July 25, 2014 at 2:22 pm |
        • new-man

          the answer lies in your question. like I said somewhere yesterday that unfortunately many Christians are religious. it's not supposed to be this way. Christianity is knowing God well, having an intimate knowledge and relationship with Him. Many who seek and are satisfied to be told of their heavenly Father for an hour per week will settle for religion instead of relationship.

          July 25, 2014 at 2:29 pm |
  14. Løki

    I am doubting the veracity of 'Jonah's Tomb'.

    July 25, 2014 at 12:26 pm |
    • zhilla1980wasp

      be honest loki.

      we all know where jonah's tomb is..................it's right beside davey jones locker, once the whale/fish pooped him out. lol

      July 25, 2014 at 1:09 pm |
      • neverbeenhappieratheist

        And here I was celebrating the destruction of the Jonas brothers tomb...

        July 25, 2014 at 1:11 pm |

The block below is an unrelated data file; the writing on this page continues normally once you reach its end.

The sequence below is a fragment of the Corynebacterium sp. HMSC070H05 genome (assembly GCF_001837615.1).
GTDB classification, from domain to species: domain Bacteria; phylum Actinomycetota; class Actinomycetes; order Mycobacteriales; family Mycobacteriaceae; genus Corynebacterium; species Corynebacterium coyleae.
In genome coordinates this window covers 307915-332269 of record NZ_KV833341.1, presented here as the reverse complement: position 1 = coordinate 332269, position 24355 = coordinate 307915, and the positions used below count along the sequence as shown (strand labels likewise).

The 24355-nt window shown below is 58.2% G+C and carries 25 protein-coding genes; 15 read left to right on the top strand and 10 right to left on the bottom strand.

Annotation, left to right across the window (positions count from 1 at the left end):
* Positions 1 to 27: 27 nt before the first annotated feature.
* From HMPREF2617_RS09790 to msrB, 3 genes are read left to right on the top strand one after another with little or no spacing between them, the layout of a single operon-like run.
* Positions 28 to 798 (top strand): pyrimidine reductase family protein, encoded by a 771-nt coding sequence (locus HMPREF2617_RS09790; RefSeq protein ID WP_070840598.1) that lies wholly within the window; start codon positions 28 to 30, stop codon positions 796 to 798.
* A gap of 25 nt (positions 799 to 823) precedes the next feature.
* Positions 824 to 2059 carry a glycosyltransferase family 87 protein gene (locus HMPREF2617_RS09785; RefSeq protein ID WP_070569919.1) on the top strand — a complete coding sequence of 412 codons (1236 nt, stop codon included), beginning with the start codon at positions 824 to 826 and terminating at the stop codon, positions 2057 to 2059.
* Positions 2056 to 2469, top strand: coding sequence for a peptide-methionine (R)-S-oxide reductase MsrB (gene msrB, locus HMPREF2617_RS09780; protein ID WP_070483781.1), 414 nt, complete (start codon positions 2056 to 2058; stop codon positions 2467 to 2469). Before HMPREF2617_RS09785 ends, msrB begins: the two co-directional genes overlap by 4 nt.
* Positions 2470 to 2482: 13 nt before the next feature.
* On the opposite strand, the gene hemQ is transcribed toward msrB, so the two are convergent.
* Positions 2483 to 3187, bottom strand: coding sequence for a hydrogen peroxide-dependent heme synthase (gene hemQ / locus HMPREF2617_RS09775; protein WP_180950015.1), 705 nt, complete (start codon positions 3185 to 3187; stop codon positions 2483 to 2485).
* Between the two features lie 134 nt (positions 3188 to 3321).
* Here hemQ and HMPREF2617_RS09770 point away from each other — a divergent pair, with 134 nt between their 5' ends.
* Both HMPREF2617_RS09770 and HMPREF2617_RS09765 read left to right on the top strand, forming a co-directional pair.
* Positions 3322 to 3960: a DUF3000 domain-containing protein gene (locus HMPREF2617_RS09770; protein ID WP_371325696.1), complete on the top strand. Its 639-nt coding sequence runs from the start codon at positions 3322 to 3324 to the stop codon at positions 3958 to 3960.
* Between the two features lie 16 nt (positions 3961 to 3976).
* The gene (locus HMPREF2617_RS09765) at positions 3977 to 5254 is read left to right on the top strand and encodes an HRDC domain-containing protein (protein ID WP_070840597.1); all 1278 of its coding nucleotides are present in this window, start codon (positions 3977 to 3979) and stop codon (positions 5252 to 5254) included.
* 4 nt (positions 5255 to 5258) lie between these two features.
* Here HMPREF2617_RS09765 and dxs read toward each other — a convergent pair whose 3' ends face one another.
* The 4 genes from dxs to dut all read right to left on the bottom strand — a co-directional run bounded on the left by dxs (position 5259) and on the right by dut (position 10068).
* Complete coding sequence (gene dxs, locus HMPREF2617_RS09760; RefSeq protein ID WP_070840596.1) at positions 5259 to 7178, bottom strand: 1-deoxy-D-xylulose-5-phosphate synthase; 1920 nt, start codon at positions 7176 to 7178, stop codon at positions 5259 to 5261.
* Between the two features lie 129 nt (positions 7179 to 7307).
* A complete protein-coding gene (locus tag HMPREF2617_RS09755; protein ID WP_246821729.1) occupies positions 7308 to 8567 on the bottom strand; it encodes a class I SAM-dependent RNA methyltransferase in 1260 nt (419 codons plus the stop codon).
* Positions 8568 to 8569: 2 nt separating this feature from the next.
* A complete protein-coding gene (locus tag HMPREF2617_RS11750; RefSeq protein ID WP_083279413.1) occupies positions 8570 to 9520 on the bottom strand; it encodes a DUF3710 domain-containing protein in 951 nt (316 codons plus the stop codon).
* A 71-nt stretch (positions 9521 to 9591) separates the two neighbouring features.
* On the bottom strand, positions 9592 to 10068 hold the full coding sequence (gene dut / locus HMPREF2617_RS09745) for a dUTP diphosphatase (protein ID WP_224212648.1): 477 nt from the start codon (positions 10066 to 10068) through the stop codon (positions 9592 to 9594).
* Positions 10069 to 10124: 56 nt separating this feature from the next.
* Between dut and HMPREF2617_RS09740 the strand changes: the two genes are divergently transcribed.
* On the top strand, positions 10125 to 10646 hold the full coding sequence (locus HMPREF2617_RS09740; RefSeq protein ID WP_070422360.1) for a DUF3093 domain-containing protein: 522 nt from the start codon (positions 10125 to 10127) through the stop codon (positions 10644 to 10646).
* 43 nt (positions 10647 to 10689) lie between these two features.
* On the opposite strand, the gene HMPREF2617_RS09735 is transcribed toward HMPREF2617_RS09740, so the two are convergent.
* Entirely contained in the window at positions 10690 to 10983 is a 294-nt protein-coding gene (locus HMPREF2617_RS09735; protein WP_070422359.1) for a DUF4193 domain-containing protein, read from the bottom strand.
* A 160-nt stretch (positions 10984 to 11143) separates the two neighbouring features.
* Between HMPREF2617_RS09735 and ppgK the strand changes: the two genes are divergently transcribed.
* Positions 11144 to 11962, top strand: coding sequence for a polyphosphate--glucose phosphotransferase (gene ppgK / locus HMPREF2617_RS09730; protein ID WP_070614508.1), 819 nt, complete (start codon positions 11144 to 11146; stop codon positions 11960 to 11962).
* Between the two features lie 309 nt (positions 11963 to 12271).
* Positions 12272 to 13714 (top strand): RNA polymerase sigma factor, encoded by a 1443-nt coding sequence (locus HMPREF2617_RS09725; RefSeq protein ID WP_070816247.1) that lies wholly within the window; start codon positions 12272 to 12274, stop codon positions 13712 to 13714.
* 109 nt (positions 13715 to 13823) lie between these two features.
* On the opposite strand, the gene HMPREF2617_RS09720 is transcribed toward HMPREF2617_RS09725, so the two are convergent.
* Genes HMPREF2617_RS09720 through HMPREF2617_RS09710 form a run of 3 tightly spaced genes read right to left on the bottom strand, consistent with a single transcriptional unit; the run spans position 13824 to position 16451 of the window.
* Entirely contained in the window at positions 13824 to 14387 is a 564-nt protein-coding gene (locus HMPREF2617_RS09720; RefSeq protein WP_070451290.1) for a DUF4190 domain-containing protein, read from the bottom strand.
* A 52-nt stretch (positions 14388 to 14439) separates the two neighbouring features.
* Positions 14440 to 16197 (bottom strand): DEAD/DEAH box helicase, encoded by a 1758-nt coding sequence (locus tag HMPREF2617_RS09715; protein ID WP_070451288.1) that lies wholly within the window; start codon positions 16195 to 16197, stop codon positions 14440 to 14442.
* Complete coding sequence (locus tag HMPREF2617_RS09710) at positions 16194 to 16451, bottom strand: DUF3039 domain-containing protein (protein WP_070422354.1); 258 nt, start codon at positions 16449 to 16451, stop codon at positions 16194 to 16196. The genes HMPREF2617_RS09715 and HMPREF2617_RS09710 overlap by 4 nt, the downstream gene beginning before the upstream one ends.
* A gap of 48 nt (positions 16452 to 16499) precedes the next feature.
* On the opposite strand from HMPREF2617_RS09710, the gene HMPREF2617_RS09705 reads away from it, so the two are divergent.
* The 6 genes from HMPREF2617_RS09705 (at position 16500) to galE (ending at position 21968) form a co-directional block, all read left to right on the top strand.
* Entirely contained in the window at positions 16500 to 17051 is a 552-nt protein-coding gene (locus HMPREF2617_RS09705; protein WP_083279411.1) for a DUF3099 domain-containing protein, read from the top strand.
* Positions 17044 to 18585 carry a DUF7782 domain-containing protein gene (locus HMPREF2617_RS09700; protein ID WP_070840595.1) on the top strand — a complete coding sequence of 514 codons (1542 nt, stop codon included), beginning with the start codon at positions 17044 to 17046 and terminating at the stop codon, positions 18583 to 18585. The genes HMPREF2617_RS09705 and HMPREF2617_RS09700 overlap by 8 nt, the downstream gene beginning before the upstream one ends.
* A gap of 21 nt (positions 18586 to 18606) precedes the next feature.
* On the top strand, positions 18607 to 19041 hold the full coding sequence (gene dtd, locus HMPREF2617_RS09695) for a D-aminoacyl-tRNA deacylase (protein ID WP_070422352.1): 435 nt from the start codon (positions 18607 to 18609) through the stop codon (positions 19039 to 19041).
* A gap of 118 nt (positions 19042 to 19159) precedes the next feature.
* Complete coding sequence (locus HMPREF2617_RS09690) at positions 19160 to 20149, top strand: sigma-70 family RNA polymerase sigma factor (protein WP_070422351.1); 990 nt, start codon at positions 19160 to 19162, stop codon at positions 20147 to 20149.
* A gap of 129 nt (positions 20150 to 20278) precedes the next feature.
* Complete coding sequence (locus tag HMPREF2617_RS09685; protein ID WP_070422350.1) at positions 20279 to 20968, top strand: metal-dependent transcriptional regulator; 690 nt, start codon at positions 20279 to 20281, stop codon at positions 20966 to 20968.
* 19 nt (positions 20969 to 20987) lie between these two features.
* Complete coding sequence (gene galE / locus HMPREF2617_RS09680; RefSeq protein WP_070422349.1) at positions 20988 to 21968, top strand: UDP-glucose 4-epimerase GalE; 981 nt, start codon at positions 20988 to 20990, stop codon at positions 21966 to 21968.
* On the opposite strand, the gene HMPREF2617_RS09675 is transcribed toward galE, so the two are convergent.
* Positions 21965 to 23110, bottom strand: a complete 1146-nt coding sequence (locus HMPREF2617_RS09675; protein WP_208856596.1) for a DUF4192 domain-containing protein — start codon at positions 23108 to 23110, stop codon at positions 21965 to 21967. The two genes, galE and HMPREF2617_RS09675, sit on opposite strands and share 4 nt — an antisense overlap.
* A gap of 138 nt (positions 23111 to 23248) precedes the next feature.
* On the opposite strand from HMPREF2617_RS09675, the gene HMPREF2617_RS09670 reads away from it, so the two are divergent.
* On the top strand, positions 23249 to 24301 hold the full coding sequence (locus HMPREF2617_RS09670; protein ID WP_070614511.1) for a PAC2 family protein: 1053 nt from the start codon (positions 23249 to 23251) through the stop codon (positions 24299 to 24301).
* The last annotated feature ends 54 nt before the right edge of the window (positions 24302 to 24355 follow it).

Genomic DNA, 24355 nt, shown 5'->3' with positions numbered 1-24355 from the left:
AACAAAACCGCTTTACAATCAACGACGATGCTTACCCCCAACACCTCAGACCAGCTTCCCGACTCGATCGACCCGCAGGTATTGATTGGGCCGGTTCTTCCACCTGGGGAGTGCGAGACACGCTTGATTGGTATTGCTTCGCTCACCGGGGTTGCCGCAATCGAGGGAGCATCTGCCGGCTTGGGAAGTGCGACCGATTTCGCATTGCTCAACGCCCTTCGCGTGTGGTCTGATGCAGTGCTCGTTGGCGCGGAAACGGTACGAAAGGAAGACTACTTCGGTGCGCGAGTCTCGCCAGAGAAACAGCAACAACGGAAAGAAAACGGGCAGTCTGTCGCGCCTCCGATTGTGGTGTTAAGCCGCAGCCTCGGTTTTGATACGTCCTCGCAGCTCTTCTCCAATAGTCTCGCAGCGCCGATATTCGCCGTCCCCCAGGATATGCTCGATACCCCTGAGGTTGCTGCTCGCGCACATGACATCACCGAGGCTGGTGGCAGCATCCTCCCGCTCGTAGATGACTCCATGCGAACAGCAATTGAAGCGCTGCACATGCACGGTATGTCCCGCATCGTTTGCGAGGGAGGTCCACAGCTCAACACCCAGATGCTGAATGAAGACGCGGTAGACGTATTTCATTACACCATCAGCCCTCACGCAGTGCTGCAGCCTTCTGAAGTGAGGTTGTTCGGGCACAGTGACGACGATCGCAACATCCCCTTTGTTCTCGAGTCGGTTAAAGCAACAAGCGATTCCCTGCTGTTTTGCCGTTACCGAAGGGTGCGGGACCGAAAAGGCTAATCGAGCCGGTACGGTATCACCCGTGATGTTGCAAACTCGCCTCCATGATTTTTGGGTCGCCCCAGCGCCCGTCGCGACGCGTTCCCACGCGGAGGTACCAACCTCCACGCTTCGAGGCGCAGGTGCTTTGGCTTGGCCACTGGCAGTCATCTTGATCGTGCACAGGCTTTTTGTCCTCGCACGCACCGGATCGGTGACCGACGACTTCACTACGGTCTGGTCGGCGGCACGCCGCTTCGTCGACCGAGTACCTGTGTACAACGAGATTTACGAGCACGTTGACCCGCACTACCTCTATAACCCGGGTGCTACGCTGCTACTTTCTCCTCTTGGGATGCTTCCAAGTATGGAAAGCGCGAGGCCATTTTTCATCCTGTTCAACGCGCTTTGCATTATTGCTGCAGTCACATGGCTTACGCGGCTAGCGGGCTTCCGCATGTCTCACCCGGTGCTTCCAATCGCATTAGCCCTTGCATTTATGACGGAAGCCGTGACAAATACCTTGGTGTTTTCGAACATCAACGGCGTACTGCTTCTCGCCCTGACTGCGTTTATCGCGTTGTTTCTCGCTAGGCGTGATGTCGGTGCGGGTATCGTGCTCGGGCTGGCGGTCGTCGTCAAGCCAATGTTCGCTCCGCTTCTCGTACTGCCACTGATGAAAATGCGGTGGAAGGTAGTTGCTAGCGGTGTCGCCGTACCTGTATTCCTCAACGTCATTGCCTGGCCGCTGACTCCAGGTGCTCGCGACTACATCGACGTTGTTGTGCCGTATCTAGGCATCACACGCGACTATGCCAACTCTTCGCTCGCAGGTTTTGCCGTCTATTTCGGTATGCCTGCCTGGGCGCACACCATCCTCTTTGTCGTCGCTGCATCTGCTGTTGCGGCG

• Løki

          Apparently, I cannot type L.O.L. without dots any more

          July 25, 2014 at 1:31 pm |
        • Doc Vestibule

          The Jonas Brother's Tomb is right next to one of the Monkees' lockers?

          July 25, 2014 at 1:39 pm |
        • Dyslexic doG


          July 25, 2014 at 2:22 pm |
        • neverbeenhappieratheist

          I think its a Davy Jones reference, not a sea monkey reference...

          July 25, 2014 at 2:35 pm |
        • Alias

          Are we talking about the normal sea monkies here, or the ones with wings?

          July 25, 2014 at 2:41 pm |